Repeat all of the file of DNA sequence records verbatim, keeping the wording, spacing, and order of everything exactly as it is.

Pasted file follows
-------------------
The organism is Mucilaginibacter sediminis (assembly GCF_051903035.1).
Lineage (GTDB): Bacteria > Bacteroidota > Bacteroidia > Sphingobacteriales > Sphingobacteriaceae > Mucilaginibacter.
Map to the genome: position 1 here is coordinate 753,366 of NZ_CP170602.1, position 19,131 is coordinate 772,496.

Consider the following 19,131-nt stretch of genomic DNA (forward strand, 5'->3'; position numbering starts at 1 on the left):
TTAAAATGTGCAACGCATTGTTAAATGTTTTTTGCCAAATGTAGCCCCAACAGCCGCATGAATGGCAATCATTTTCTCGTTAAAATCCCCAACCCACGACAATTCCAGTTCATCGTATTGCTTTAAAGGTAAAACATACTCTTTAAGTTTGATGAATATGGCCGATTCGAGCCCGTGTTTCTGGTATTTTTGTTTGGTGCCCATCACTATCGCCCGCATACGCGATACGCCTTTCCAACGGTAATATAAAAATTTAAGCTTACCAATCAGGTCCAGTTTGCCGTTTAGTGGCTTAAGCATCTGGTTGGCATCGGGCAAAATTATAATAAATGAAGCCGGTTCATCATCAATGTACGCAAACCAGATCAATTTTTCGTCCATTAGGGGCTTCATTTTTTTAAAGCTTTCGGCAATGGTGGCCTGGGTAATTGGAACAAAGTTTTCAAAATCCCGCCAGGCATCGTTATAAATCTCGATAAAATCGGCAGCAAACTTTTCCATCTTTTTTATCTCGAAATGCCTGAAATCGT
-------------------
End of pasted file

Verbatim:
The organism is Mucilaginibacter sediminis (assembly GCF_051903035.1).
Lineage (GTDB): Bacteria > Bacteroidota > Bacteroidia > Sphingobacteriales > Sphingobacteriaceae > Mucilaginibacter.
Map to the genome: position 1 here is coordinate 753,366 of NZ_CP170602.1, position 19,131 is coordinate 772,496.

Consider the following 19,131-nt stretch of genomic DNA (forward strand, 5'->3'; position numbering starts at 1 on the left):
TTAAAATGTGCAACGCATTGTTAAATGTTTTTTGCCAAATGTAGCCCCAACAGCCGCATGAATGGCAATCATTTTCTCGTTAAAATCCCCAACCCACGACAATTCCAGTTCATCGTATTGCTTTAAAGGTAAAACATACTCTTTAAGTTTGATGAATATGGCCGATTCGAGCCCGTGTTTCTGGTATTTTTGTTTGGTGCCCATCACTATCGCCCGCATACGCGATACGCCTTTCCAACGGTAATATAAAAATTTAAGCTTACCAATCAGGTCCAGTTTGCCGTTTAGTGGCTTAAGCATCTGGTTGGCATCGGGCAAAATTATAATAAATGAAGCCGGTTCATCATCAATGTACGCAAACCAGATCAATTTTTCGTCCATTAGGGGCTTCATTTTTTTAAAGCTTTCGGCAATGGTGGCCTGGGTAATTGGAACAAAGTTTTCAAAATCCCGCCAGGCATCGTTATAAATCTCGATAAAATCGGCAGCAAACTTTTCCATCTTTTTTATCTCGAAATGCCTGAAATCGT